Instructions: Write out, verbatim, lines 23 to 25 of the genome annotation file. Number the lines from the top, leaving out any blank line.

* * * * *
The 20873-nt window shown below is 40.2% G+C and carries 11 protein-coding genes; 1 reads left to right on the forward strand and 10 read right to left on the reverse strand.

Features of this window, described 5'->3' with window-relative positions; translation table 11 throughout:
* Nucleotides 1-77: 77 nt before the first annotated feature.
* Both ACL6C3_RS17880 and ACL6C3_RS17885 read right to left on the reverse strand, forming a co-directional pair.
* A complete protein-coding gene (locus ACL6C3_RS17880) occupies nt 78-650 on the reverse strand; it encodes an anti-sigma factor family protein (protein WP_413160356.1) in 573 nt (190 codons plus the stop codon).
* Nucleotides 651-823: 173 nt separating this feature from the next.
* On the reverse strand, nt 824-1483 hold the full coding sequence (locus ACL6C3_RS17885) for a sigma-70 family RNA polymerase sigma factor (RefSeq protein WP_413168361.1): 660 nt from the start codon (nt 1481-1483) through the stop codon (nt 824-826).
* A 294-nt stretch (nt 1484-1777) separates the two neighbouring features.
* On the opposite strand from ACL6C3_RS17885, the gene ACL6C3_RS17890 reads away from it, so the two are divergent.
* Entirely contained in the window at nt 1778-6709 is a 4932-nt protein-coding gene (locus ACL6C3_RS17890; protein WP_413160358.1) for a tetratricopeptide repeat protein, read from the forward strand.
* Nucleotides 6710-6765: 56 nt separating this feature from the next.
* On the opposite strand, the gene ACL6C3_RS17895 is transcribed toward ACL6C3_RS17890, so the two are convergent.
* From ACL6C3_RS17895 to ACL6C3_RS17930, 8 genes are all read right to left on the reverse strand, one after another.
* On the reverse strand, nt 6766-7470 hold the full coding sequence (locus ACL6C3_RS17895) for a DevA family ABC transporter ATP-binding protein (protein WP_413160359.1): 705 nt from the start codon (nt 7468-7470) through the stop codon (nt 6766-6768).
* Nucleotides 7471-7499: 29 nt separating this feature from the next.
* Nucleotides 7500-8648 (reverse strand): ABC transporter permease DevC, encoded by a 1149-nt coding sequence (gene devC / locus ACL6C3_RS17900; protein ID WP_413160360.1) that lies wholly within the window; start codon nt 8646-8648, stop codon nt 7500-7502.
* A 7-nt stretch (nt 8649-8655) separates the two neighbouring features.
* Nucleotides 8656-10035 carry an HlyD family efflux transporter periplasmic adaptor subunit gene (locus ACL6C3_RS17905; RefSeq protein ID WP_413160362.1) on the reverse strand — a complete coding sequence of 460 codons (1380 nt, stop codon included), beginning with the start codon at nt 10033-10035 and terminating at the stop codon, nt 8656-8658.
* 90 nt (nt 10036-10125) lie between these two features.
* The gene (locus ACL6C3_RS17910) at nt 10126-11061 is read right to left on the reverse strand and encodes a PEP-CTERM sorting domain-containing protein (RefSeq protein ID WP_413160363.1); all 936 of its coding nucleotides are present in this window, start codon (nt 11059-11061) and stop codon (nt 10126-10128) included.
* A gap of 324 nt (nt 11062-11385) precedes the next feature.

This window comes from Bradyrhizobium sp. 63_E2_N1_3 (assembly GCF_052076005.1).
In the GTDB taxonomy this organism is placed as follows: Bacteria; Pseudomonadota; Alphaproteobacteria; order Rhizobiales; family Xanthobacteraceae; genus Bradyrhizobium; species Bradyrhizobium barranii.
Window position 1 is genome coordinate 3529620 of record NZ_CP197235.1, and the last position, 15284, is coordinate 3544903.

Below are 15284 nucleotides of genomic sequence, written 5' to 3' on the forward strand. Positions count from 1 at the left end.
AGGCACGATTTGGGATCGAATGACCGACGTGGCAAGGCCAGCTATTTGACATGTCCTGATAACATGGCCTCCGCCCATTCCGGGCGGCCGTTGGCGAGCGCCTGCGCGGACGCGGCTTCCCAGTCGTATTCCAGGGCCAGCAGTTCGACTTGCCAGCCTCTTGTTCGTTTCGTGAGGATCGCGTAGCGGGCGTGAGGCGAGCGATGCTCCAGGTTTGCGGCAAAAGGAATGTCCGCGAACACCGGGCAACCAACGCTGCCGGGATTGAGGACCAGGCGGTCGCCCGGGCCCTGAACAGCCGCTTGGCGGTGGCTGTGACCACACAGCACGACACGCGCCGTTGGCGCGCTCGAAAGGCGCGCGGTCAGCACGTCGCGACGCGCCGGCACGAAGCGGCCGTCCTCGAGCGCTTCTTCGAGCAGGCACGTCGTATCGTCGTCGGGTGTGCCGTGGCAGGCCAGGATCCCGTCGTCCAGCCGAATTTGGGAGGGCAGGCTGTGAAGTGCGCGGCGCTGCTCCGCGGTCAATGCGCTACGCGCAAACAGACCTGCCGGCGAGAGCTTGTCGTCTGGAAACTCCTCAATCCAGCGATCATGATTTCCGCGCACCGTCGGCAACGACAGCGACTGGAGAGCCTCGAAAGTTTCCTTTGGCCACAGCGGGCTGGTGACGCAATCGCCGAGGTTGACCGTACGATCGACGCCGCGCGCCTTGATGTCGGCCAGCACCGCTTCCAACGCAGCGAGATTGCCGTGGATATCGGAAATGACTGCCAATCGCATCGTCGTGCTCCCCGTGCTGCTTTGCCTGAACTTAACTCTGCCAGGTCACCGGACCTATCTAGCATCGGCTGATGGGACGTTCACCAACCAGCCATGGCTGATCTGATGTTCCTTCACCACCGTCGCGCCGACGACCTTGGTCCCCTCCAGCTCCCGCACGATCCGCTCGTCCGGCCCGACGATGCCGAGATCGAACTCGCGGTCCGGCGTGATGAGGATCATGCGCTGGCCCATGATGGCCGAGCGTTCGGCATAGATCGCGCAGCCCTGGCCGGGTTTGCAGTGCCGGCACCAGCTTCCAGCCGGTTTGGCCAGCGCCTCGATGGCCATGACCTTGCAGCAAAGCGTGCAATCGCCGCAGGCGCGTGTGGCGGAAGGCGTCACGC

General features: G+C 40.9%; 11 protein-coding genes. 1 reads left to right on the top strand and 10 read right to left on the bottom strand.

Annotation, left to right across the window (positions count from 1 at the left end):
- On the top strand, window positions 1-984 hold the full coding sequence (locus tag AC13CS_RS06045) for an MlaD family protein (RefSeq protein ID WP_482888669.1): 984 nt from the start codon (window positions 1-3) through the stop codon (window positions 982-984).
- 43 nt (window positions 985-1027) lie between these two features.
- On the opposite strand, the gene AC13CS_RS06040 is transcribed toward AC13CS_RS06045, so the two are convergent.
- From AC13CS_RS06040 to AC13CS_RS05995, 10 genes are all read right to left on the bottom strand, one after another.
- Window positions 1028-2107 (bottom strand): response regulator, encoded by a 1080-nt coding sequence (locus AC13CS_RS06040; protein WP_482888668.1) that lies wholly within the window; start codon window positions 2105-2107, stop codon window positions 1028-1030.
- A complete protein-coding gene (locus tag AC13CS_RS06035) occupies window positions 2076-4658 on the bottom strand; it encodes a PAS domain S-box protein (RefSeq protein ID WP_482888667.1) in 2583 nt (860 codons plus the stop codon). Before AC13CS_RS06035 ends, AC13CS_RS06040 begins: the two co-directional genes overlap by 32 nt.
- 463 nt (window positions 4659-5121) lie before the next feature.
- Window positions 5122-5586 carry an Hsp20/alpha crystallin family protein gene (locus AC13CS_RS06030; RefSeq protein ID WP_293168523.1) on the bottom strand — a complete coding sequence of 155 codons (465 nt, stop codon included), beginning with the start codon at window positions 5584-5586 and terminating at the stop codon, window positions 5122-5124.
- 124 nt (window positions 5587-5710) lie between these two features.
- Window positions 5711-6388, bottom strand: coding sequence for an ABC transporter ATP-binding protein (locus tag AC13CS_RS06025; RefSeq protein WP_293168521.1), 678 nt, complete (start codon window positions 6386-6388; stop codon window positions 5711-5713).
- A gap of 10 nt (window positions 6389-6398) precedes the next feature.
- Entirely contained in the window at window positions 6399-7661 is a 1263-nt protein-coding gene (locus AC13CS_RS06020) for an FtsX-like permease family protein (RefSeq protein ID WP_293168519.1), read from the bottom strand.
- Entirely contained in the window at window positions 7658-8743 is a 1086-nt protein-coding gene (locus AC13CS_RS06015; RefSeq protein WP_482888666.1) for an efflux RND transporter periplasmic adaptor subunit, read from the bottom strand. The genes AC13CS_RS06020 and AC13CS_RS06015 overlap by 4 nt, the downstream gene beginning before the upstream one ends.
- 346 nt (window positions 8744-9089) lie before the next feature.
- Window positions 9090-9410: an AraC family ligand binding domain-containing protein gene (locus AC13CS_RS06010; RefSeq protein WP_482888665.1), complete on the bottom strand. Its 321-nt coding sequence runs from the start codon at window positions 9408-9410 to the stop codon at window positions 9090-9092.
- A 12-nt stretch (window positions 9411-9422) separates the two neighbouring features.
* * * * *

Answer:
In the GTDB taxonomy this organism is placed as follows: Bacteria; Pseudomonadota; Alphaproteobacteria; order Rhizobiales; family Xanthobacteraceae; genus Bradyrhizobium; species Bradyrhizobium barranii.
Window position 1 is genome coordinate 3529620 of record NZ_CP197235.1, and the last position, 15284, is coordinate 3544903.

Below are 15284 nucleotides of genomic sequence, written 5' to 3' on the forward strand. Positions count from 1 at the left end.